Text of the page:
WASHINGTON – Two weeks ago Zaroug Jaleel,14,traveled from Lexington,Mass.,to compete in the 2009 U.S. Department of Energy National Science Bowl with schoolmates from Jonas Clarke Middle School. The eighth-grader placed second in the competition. His team won $500 for their middle school science department and “a bunch of cool calculators.”
This week the Clarke Science Bowl team captain is back in D.C. and counting on his love for geography to win a college scholarship and the title of 2009 National Geographic Bee champion.
“The reason I am in the geography bee is because there is no history bee,” the history fanatic said. “The next closest thing is geography.”
After advancing from the semifinals round Tuesday,Jaleel and nine other finalists will compete Wednesday in the 21st annual National Geographic Bee at the Washington Plaza Hotel. “Jeopardy's” Alex Trebek will moderate the final round.
The 10 finalists,who have already won $500,have the chance of winning a $25,000 scholarship and a lifetime membership in the National Geographic Society. The champion also will win a trip to the Galapagos Islands and will explore geography firsthand with Trebek. Second- and third-place winners will receive college scholarships of $15,000 and $10,000,respectively.
The preliminary rounds,in which 55 semi-finalists competed,took place Tuesday. The semifinalists,fourth- to eighth-grade students,ranging in age from 9 to 15,were all winners of their state-level geographic bees. Outshining nearly 5 million students to earn a place in nationals,the students represented the 50 states,the District of Columbia,Puerto Rico,the U.S. Virgin Islands,the Pacific Territories and the Department of Defense Dependents Schools.
The students competed in 10 rounds,including a practice round. Categories ranged from country subdivisions to current events to analogies.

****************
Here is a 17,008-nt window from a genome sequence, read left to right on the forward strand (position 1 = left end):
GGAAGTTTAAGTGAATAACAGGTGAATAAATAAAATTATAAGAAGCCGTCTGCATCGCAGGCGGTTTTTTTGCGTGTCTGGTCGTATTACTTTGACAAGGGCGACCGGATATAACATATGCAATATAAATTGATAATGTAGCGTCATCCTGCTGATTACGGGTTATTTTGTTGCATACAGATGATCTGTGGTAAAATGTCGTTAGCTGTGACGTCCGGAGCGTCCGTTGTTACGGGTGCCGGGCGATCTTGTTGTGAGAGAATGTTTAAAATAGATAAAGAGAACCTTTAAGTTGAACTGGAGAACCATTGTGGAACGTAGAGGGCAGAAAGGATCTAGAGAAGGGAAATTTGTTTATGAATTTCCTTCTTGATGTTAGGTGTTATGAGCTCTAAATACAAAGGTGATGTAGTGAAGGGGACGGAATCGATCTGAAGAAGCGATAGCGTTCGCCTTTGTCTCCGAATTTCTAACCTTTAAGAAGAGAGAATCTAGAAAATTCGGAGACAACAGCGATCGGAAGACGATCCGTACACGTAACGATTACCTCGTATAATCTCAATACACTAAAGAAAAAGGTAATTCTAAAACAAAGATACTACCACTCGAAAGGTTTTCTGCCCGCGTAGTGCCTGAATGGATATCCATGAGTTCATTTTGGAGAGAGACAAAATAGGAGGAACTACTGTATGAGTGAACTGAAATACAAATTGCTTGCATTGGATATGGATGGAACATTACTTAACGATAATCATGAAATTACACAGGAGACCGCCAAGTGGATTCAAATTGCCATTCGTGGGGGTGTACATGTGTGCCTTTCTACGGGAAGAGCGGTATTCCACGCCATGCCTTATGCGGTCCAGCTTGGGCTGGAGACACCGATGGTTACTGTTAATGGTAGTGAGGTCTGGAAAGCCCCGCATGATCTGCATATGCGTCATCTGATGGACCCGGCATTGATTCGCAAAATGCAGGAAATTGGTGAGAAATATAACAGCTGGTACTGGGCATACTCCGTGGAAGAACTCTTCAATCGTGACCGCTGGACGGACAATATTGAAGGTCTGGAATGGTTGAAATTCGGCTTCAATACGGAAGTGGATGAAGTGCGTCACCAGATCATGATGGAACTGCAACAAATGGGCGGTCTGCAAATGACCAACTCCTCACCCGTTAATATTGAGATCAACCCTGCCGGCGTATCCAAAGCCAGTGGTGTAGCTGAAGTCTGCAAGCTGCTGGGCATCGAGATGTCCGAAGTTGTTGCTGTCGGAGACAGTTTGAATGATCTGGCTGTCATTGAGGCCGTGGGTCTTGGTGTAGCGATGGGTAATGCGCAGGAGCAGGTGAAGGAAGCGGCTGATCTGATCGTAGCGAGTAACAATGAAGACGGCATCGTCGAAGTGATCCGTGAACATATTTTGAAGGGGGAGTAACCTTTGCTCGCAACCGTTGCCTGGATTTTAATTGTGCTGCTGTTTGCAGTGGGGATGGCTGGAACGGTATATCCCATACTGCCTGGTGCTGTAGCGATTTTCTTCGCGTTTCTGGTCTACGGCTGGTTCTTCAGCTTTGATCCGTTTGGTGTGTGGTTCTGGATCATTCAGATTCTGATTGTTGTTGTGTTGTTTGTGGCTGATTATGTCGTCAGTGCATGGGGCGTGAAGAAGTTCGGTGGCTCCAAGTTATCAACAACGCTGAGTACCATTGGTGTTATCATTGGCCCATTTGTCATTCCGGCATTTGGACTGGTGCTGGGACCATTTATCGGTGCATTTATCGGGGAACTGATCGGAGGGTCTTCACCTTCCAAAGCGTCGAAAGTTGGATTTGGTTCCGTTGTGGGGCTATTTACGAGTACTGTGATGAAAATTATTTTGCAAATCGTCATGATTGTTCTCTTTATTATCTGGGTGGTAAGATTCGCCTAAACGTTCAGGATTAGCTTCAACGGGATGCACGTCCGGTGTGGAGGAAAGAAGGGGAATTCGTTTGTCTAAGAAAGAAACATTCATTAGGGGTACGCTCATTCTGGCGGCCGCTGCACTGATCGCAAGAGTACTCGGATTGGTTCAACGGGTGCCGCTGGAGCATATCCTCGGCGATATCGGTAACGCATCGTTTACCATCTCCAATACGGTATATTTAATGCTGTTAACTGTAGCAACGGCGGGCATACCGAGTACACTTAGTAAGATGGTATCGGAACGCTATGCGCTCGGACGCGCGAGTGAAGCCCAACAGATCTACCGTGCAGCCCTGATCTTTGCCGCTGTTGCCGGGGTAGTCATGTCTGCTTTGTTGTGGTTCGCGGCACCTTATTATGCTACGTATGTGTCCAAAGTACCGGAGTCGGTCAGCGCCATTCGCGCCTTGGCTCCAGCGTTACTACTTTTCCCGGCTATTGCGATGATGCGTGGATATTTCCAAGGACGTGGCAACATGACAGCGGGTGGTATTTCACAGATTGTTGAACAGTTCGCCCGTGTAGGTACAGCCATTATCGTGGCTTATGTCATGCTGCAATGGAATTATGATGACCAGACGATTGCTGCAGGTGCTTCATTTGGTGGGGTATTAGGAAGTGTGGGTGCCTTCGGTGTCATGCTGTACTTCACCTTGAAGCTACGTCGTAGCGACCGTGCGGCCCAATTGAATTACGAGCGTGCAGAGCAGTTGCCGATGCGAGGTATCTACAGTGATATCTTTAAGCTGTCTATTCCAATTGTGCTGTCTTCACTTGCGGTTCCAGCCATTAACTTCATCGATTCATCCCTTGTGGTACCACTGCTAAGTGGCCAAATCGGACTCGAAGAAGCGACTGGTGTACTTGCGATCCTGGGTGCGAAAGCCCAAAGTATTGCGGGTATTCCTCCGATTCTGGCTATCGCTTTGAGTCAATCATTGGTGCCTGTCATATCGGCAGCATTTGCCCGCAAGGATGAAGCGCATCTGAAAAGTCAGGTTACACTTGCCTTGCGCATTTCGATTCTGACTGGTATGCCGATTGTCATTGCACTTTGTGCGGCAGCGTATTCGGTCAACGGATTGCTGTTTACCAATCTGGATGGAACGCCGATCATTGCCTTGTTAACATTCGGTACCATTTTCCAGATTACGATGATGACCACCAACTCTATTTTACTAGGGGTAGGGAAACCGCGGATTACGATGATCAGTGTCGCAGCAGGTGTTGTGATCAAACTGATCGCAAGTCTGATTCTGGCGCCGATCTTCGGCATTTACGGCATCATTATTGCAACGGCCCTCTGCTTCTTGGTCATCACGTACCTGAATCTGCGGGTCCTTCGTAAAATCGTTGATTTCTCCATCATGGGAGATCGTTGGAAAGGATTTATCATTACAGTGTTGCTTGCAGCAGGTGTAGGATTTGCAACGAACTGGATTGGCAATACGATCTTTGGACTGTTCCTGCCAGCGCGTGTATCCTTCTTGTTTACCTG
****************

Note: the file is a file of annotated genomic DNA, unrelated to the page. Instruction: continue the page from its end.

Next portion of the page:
Arjun Kandaswamy,14,from Beaverton,Ore.,said he felt excited and pressured. It has been almost two years since the eighth-grade Meadow Park Middle School student made it to the state level. The first time he went as a fifth-grader. “I'd gained so much knowledge so I decided to put it to use,” he said.
Because the final round will air Wednesday nationally on the National Geographic Channel,Kandaswany came into the competition focused on one goal: “Getting here is great,but getting on TV was my ultimate goal.”
“I guess it just shows that hard work pays off,” he said.
In between crafting chess strategies,Eric Yang a seventh-grader at Griffin Middle School in The Colony,Texas,studied every day for three hours for the same opportunity. He read everything he could get his hands on. For him,”it's interesting to learn about the world and how everything came to be as it is today.”
The 13-year-old pianist,who has won first place three times in the Dallas Jazz Competition,admitted he had to think twice before anwering some of the questions. But since his third-place finish in the 2008 Texas Geographic Bee,he said he built on what he already had learned and was pretty confident in answering most of his questions.
After not making it to the national competition his sixth- and seventh-grade years,Jaleel said is grateful to advance for three reasons: “This is my first time making it to the nationals. I get to meet Alex Trebek and be on TV.”
Info Box: 2009 National Geographic Bee Finalists
Flagstaff Home Educators
Archimedean Middle Conservatory
Thayer J. Hill Middle School
Jonas Clarke Middle School
Ligon Middle School
Meadow Park Middle School
Griffin Middle School
Farmington Junior High School
Minocqua-Hazelhurst-Lake Tomahawk Elementary School